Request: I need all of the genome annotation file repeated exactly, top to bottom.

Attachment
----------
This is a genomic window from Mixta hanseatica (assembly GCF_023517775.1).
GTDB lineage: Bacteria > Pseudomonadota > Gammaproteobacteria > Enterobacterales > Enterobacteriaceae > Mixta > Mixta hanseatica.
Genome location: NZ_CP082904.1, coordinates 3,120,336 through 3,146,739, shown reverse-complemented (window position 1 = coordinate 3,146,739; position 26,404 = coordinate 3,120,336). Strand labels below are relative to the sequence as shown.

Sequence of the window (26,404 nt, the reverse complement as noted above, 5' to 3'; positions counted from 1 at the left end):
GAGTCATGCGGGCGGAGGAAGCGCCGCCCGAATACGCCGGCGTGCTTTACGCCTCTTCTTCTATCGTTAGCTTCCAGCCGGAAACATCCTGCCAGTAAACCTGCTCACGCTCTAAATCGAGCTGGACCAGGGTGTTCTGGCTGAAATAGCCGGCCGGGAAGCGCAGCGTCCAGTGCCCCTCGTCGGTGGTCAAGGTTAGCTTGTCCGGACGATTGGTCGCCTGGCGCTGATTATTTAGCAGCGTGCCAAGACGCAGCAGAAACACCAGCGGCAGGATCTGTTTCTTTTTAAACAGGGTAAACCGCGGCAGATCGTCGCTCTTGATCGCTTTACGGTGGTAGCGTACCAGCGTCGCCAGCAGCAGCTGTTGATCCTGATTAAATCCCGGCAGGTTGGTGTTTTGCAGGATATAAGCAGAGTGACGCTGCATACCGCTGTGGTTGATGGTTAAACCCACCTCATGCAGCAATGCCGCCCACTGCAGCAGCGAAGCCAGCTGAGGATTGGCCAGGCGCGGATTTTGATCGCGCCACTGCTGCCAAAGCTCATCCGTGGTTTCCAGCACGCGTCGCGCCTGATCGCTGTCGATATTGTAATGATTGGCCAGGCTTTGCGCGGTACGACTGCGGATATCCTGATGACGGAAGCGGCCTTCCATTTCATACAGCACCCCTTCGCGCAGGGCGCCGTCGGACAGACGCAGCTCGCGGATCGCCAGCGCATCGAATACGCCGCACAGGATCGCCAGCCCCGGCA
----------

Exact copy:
This is a genomic window from Mixta hanseatica (assembly GCF_023517775.1).
GTDB lineage: Bacteria > Pseudomonadota > Gammaproteobacteria > Enterobacterales > Enterobacteriaceae > Mixta > Mixta hanseatica.
Genome location: NZ_CP082904.1, coordinates 3,120,336 through 3,146,739, shown reverse-complemented (window position 1 = coordinate 3,146,739; position 26,404 = coordinate 3,120,336). Strand labels below are relative to the sequence as shown.

Sequence of the window (26,404 nt, the reverse complement as noted above, 5' to 3'; positions counted from 1 at the left end):
GAGTCATGCGGGCGGAGGAAGCGCCGCCCGAATACGCCGGCGTGCTTTACGCCTCTTCTTCTATCGTTAGCTTCCAGCCGGAAACATCCTGCCAGTAAACCTGCTCACGCTCTAAATCGAGCTGGACCAGGGTGTTCTGGCTGAAATAGCCGGCCGGGAAGCGCAGCGTCCAGTGCCCCTCGTCGGTGGTCAAGGTTAGCTTGTCCGGACGATTGGTCGCCTGGCGCTGATTATTTAGCAGCGTGCCAAGACGCAGCAGAAACACCAGCGGCAGGATCTGTTTCTTTTTAAACAGGGTAAACCGCGGCAGATCGTCGCTCTTGATCGCTTTACGGTGGTAGCGTACCAGCGTCGCCAGCAGCAGCTGTTGATCCTGATTAAATCCCGGCAGGTTGGTGTTTTGCAGGATATAAGCAGAGTGACGCTGCATACCGCTGTGGTTGATGGTTAAACCCACCTCATGCAGCAATGCCGCCCACTGCAGCAGCGAAGCCAGCTGAGGATTGGCCAGGCGCGGATTTTGATCGCGCCACTGCTGCCAAAGCTCATCCGTGGTTTCCAGCACGCGTCGCGCCTGATCGCTGTCGATATTGTAATGATTGGCCAGGCTTTGCGCGGTACGACTGCGGATATCCTGATGACGGAAGCGGCCTTCCATTTCATACAGCACCCCTTCGCGCAGGGCGCCGTCGGACAGACGCAGCTCGCGGATCGCCAGCGCATCGAATACGCCGCACAGGATCGCCAGCCCCGGCA